In a climate that’s hot year-round, we’ll often grab a bottle of water without worrying about anything beyond quenching our thirst.
But one green-thinking teen is trying to change all that and get people thinking about the consequences of bottled water.
Julia Grifferty, an 18-year-old student at the American Community School, distributed reusable flasks to construction workers at her school in a bid to get them to ditch the plastic.
“I identified bottled water as a huge cause of carbon emissions,” explained Julia.
“We have three million labour workers in this country, and from research I know that they’re going to buy two bottles of water a day,” she added.
“These labourers may not be the ones using the most energy, but if you change this habit then the effects are going to reverberate.”
No stranger to sustainability, Julia set up her first green campaign ‘Boot the Bottle’ aged just 14, after being inspired to reduce waste in school.
“My first thought was that schools are a huge consumer of bottled water, so I wanted to make a change.”
After successfully getting her fellow students to swap their plastic for reusable containers, Julia is keen to spread the message to the wider community.
“My hope is to sow the seeds so that other schools and companies can provide for their labour force,” she explained.
“The UAE and other GCC countries are a model for the rest of the world because they started from scratch,” reflected Julia. “We’re a place where innovation can occur and we can show how modern society can be.”
Abu Dhabi Week NEWS http://abudhabiweek.ae/news-student-tests-water-on-sustainability/
Abu Dhabi Week - Message in A Bottle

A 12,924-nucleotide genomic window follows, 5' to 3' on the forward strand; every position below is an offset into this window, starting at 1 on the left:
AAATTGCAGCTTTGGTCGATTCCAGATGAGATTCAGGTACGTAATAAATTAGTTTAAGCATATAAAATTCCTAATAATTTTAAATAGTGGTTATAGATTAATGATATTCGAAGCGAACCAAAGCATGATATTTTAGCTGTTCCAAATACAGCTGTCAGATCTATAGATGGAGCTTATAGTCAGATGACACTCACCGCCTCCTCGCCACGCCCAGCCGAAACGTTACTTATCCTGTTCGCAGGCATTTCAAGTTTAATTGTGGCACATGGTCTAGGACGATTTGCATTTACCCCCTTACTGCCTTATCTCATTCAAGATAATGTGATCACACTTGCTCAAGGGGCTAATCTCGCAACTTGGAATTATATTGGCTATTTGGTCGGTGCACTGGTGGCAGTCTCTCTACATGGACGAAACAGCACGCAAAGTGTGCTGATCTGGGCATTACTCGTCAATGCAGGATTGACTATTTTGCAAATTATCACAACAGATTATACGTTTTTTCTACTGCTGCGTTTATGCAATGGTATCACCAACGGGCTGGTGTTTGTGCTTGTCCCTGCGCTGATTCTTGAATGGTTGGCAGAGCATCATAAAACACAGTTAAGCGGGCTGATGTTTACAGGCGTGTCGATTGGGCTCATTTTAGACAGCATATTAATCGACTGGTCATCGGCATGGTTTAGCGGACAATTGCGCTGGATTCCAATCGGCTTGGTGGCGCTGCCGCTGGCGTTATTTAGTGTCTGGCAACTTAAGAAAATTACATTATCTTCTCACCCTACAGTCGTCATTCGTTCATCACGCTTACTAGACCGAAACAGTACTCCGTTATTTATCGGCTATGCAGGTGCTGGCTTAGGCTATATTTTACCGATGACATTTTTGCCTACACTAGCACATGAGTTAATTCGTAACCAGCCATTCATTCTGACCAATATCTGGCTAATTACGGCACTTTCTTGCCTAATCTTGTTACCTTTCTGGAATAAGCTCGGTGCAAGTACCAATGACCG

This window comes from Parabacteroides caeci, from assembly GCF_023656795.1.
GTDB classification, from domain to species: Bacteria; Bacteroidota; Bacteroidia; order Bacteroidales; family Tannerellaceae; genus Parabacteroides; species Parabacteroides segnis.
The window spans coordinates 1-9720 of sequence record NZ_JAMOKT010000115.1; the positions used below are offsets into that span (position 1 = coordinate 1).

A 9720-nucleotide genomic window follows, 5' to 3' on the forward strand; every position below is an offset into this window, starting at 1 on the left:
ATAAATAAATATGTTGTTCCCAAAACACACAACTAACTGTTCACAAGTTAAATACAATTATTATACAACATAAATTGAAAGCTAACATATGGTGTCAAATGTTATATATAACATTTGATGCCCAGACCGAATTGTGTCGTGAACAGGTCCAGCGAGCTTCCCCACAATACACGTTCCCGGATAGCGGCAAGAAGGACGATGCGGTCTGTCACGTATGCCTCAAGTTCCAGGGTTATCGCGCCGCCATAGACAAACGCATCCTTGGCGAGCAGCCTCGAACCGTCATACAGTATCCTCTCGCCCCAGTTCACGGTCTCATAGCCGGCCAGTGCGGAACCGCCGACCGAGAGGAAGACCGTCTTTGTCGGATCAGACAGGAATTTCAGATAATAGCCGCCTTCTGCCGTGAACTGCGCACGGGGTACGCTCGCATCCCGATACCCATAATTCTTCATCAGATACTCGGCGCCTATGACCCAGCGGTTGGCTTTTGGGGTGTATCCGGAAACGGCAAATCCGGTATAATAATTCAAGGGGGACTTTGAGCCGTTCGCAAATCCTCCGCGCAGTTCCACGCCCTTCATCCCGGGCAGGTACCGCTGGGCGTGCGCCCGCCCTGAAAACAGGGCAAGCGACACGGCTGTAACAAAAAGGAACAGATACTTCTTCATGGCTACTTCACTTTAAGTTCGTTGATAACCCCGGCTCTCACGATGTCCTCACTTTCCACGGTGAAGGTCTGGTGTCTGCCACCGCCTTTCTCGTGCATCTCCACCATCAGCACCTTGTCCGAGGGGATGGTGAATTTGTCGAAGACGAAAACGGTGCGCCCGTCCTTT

Julia Grifferty, 16, created two campaigns: Boot the Bottle and Water for Workers.
It all started in 2011 at a Global Issues conference at American Community School (ACS), where Julia is a student.
Cameron Oliver – from Cameron’s Camels – was one of the speakers. “Watching Cameron speak at such a young age empowered me,” says Julia. “That’s when I thought that maybe I can start something like that myself” – and that’s when her idea for Boot the Bottle began to take shape.
Her campaign encourages people to swap plastic bottles for reusable ones and water dispensers. This campaign in turn gave rise to another one: Water for Workers, which aims to provide clean drinking water at labour camps, thus eliminating the use of plastic bottles.
Julia first focused on schools to get her message out there. She started with an awareness campaign at her own school and worked with ACS’s Green Team to ban the sale of bottled water by the catering company. In 2013 ACS became a plastic-free campus and each year sidesteps the consumption of 40,000 plastic bottles, thus preventing 10 tons of carbon dioxide from going into the atmosphere every year.
In January 2014, she represented ACS at New York University Abu Dhabi’s environmental conference titled Biiah – which means ‘environment’ in Arabic. She became part of the Environmental Ambassadors team, which devised a plan to make schools more sustainable. Julia advocated strongly for Boot the Bottle to be administered across Abu Dhabi campuses.
In February she led the Environment Team at the Global Issues Conference where she ran the Passion to Action session with over 20 students from a variety of UAE schools.
The school year finished with a Tedx Youth talk titled ‘Why You Should Boot the Bottle’.